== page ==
Wed September 9, 2009
Bill Knight - September 10
Macomb, IL – Phil Doubet is on a one-man mission to revive drive-in movies - with a twist.
Instead of the traditional gravel lot facing an outdoor screen that pipes sound through clunky contraptions hanging from car windows, Doubet is creating a Do-It-Yourself drive-in experience - something he calls "Guerilla Drive-In."
Doubet, 53, said, "I went all the time as a kid. This area had all kinds of drive-ins - [Peoria's] Pioneer, the Holiday, others in Pekin, Canton, Galesburg.
"The most memorable time at a drive-in for me, I guess, was seeing all five Planet of the Apes' movies back to back at the old Bellevue Drive-In, and the speaker sparked some in the rain," he continued. "It's a new technological twist to a nostalgic idea."
The idea dates back more than 100 years, when old silent Kinescope films were projected on the sides of buildings in Hawaii, according to Susan Sanders, author of "The Great American Drive-In Movie Theater."
But it was a New Jersey merchant, Richard Hollingshead, who in 1933 first projected movies onto a screen stretched between trees in his back yard, ostensibly to promote his gas station.
The number of U.S. drive-in theaters is down to fewer than 400 today, but in the 1950s, the country had more than 5,000 drive-in theaters, attracting hundreds of thousands of movie buffs with the unique experience of watching films under the stars and with special promotions.
The "Guerilla Drive-In Project" gained some experience on a modest scale, said Doubet, who works at Komatsu in Peoria: "I've been doing this a couple of years at my house. A couple of times I borrowed a projector from work, but I didn't want to be responsible, so I got my own equipment. I used to have an FM transmitter, but it went bad, so I got a new one. This is kind of a test, I guess."
Doubet said, "[I'm] using two 12-volt marine batteries, a Coleman inverter, an Epson Home Cinema Projector, a Sony DVD player, and a Ramsey FM transmitter, [all] mounted in the back of my car to project a movie (including audio piped in stereo over the FM band to the attendees' cars)."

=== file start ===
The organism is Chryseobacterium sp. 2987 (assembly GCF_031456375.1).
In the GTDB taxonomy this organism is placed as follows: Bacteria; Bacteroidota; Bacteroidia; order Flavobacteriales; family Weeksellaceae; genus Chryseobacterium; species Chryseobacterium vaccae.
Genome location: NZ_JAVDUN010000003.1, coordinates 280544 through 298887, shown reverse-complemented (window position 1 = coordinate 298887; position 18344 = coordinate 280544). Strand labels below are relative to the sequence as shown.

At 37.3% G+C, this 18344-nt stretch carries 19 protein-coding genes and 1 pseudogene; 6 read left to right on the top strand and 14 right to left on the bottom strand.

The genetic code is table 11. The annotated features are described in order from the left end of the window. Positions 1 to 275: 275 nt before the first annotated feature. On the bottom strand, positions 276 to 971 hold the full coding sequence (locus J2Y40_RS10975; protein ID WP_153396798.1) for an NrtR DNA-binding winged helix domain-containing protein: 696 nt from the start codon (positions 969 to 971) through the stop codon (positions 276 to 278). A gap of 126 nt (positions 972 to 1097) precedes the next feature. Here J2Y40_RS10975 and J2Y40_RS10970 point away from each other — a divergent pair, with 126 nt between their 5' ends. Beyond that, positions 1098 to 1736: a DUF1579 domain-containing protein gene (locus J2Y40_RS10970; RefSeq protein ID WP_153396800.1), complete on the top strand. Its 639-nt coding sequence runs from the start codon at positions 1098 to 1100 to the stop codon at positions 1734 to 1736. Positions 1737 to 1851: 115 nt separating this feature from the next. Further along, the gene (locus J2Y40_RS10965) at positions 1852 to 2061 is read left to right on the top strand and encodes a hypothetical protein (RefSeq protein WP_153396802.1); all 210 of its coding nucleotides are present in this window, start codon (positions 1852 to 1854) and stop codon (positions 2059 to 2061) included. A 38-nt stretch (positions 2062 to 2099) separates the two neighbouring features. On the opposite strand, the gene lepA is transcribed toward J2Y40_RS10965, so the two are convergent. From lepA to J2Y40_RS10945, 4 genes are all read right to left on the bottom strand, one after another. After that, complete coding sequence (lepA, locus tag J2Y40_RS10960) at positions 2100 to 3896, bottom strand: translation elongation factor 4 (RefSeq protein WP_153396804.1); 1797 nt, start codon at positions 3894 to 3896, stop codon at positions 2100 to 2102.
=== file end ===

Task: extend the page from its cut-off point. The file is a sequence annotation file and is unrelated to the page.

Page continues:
Doubet will announce what he's showing where on his web site.
He said, "I've been showing movies outside for people from work, family, neighbors It will be a sort of community experience type of thing, allowing people to gather and share in the splendor of the great American movie."
Elsewhere, similar ventures are springing up like roadside flowers. More than 250 chapters of "MobMov: the drive-in that drives in" are listed, including efforts in Austin, Milwaukee, Raleigh, Rochester and Tacoma.
In west-central Illinois, Doubet's hit-and-run screenings could be almost anywhere, he said, as long as there's some parking and space to watch.
He said, "The location might be the back of a warehouse, a barn, a garage, or any number of places."
Doubet plans to continue in to November showing feature films, serial episodes and other short subjects, and even classic intermission clips, usually screening public-domain films to avoid licensing fees or what he calls "the copyright police."
He added, "Maybe someday for some special occasion I'll license something, but for now there's plenty to show. This isn't a commercial deal. It's a hobby, something different - there's something special about sharing movies outdoors with others."
Meanwhile, film fans - or those who miss the great drive-ins or those who'd like to duplicate the experience for kids - can check out Doubet's web site, prepare that grocery sack full of homemade popcorn to bring, and load the family for the ride to the DIY Drive-In.